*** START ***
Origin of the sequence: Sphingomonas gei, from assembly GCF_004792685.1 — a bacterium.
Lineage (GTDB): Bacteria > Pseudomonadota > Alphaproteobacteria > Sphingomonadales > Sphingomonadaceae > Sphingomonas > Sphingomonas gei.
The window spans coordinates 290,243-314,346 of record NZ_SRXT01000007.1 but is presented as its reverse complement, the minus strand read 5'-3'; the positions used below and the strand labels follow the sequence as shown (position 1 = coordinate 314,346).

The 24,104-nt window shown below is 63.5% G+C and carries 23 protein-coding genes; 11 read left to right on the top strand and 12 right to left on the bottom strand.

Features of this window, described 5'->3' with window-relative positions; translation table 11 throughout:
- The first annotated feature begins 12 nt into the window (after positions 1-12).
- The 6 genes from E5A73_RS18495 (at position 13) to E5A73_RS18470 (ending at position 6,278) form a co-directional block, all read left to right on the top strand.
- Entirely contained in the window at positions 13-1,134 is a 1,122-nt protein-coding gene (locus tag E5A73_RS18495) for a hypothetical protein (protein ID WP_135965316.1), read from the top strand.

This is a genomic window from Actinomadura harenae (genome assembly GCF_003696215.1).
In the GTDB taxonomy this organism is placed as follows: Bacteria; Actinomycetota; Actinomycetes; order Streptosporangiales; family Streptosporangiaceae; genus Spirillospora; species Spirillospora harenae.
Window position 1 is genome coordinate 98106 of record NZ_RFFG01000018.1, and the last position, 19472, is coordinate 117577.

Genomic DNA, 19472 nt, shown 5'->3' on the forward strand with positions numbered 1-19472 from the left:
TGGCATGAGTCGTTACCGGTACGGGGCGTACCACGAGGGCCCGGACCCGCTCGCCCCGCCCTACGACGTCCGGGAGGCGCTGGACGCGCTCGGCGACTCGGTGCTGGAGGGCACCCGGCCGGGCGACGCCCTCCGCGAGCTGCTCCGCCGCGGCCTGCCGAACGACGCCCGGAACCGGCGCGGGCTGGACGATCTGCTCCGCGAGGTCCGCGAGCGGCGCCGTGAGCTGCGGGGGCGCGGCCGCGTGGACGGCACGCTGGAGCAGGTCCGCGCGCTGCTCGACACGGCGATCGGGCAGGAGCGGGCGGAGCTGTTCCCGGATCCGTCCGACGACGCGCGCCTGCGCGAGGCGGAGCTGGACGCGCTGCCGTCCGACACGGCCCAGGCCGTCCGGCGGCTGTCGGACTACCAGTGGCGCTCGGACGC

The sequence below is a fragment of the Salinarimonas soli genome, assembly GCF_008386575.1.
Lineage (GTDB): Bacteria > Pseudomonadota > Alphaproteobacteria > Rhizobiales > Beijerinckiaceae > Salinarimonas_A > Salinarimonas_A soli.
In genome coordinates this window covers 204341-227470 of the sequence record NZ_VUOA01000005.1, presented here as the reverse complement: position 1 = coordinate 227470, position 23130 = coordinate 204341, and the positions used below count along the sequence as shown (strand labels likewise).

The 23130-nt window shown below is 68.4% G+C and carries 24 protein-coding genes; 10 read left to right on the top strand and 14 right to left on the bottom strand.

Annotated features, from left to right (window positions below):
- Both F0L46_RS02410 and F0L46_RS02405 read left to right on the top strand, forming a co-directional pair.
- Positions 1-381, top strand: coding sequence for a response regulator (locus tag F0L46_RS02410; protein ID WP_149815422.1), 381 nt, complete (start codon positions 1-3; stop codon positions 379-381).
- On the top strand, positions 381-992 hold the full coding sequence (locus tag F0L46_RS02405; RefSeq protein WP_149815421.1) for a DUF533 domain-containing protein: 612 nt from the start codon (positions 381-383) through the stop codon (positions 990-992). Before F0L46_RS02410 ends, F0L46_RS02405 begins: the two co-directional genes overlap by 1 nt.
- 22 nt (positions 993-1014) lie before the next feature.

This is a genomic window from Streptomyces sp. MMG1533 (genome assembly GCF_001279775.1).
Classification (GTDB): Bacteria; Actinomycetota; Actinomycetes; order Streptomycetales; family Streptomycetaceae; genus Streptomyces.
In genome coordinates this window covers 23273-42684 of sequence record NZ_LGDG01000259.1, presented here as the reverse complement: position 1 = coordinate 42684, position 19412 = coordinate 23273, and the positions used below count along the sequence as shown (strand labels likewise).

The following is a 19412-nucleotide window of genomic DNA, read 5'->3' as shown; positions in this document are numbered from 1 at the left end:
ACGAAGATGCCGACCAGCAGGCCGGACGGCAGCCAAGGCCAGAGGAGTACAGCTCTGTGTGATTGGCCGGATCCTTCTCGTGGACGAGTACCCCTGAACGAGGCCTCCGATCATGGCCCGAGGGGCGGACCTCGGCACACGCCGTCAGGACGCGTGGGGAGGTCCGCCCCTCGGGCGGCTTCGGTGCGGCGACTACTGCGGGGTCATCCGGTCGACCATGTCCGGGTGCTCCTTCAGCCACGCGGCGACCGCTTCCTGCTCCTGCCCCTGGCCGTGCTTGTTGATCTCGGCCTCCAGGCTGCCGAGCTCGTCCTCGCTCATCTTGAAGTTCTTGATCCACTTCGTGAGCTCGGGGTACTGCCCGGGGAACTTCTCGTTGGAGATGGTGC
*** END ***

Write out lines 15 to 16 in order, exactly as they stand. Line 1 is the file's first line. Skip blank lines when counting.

Lineage (GTDB): Bacteria > Pseudomonadota > Alphaproteobacteria > Rhizobiales > Beijerinckiaceae > Salinarimonas_A > Salinarimonas_A soli.
In genome coordinates this window covers 204341-227470 of the sequence record NZ_VUOA01000005.1, presented here as the reverse complement: position 1 = coordinate 227470, position 23130 = coordinate 204341, and the positions used below count along the sequence as shown (strand labels likewise).